Yesterday, two of my favorite blogger/pundits, Glenn Reynolds and Michael Barone, linked a post where Walter Russell Mead compared the incumbent chief executive not just to the worst president of many of our lifetimes, but also to the man considered by many the worst president of the century just concluded, Herbert Hoover. That big-government Republican . . .
. . . had long been known as a leading progressive, and in the face of the Depression he was ready to countenance a significant expansion of the government’s role. His Reconstruction Finance Corporation would be taken over by FDR; it lent money to distressed companies in an effort to jump start the economy. He proposed the creation of a federal Department of Education; he was willing to countenance significant budget deficits and supported important public works projects (like Boulder Dam) as a way of stimulating employment and rebuilding confidence in the economy. . . .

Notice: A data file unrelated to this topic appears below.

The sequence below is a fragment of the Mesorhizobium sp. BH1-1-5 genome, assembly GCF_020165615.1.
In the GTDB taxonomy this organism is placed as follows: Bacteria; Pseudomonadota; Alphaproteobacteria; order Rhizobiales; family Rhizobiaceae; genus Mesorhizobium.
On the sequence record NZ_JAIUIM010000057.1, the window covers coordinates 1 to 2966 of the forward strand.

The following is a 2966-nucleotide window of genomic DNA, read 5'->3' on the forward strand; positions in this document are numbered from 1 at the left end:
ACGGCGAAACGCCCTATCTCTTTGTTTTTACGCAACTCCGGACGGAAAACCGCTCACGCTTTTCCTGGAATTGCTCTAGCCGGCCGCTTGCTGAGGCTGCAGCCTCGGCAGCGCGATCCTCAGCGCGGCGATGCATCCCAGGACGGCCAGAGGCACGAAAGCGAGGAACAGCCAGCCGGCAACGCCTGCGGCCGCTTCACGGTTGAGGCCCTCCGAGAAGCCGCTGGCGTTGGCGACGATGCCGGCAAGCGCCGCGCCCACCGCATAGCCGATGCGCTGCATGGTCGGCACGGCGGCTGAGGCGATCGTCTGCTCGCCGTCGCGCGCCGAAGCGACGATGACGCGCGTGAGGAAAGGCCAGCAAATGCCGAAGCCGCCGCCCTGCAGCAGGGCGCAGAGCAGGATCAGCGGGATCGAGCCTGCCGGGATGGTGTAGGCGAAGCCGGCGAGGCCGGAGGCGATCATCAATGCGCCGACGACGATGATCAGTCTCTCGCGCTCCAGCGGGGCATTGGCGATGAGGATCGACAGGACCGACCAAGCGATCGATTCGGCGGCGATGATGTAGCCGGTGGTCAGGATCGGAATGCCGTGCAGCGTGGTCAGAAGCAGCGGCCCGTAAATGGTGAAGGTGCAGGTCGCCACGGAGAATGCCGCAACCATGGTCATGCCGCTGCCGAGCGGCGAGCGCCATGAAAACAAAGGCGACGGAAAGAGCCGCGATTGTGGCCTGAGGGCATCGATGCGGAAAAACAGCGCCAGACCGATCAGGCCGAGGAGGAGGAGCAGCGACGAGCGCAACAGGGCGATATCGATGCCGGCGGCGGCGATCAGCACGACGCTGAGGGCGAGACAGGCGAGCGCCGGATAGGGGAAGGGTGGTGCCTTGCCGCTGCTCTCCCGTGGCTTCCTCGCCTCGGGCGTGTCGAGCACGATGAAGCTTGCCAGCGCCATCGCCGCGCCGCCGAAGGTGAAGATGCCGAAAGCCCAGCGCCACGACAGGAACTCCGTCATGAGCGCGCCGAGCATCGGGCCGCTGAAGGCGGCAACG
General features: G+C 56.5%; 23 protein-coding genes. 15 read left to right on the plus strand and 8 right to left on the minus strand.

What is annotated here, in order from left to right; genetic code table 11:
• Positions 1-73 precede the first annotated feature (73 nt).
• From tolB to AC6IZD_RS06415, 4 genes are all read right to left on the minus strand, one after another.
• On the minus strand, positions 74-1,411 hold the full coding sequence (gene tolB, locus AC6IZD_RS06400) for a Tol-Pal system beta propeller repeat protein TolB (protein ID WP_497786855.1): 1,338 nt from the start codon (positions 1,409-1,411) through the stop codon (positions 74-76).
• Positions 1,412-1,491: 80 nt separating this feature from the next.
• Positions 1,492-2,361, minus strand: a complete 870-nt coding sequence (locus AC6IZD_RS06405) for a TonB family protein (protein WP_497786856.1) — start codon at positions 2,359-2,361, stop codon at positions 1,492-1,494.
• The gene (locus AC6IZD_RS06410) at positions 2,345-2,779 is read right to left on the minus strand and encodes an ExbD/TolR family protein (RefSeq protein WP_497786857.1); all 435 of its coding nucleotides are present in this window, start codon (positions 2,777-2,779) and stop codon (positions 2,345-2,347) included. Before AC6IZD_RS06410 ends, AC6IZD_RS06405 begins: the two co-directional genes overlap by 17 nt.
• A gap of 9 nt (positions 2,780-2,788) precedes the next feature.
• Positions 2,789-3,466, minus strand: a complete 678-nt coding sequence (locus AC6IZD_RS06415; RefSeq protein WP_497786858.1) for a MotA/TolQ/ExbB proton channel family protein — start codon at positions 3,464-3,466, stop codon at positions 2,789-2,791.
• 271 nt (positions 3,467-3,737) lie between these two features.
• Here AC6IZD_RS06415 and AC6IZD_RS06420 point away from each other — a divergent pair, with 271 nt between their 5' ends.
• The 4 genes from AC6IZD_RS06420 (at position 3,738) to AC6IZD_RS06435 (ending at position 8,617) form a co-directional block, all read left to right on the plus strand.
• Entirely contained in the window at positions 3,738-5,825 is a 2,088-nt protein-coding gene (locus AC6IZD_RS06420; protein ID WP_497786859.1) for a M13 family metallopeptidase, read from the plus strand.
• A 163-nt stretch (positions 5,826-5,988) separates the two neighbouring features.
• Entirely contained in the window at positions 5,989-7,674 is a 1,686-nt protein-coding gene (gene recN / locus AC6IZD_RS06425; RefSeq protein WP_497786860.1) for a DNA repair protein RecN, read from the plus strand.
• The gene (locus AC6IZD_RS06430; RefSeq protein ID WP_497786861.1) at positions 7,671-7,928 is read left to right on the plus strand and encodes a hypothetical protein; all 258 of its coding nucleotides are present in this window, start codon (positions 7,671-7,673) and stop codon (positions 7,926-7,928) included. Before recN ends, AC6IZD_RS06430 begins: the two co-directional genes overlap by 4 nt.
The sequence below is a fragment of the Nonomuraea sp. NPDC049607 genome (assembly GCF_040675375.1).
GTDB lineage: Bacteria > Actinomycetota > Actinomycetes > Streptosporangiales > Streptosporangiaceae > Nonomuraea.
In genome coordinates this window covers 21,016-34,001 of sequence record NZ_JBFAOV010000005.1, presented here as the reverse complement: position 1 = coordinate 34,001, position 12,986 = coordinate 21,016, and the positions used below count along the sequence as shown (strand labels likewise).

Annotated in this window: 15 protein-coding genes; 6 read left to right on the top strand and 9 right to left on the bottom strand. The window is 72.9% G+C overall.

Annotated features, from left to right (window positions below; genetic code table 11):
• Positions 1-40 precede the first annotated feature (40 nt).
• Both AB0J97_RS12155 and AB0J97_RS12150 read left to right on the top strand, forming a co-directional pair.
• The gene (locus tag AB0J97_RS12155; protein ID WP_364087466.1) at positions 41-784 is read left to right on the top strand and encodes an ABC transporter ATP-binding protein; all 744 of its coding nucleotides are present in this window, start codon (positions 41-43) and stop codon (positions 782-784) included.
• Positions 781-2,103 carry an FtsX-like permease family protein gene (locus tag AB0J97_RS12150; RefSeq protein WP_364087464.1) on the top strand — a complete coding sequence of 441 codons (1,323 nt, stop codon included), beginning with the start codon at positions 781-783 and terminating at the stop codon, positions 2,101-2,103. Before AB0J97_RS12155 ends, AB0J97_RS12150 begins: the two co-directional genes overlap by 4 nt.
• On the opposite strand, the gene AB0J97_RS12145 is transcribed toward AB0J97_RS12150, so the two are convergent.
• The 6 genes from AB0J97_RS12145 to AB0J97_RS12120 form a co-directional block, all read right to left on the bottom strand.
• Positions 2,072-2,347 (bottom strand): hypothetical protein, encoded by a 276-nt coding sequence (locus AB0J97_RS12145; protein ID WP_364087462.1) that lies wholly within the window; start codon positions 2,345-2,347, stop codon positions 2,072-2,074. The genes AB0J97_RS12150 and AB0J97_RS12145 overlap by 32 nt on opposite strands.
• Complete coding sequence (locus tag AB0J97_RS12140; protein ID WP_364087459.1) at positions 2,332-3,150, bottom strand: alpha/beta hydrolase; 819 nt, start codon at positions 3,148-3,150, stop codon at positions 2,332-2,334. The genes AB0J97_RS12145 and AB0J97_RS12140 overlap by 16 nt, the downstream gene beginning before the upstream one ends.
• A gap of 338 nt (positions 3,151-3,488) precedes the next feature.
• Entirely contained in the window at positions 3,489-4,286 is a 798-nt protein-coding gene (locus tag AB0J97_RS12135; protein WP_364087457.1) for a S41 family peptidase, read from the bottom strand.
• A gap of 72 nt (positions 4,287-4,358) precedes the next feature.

With great intelligence and serious goodwill, both men set about to address the most important issues facing the country and the world — only to find that their chosen remedies failed one by one. . . .
[Hoover] failed to give people a sense that he understood what was happening. Over-optimistic forecasts issued in part to build confidence came back to haunt him. To the public he seemed fuddled and doctrinaire, endlessly recycling stale platitudes in the face of radically new economic problems.
Just like Hoover, Obama has held to his platitudes rather than acknowledge the failure of his programs (well, maybe he was tacitly acknowledging that failure earlier this week when he said that “Shovel-ready was not as … uh .. shovel-ready as we expected.“)
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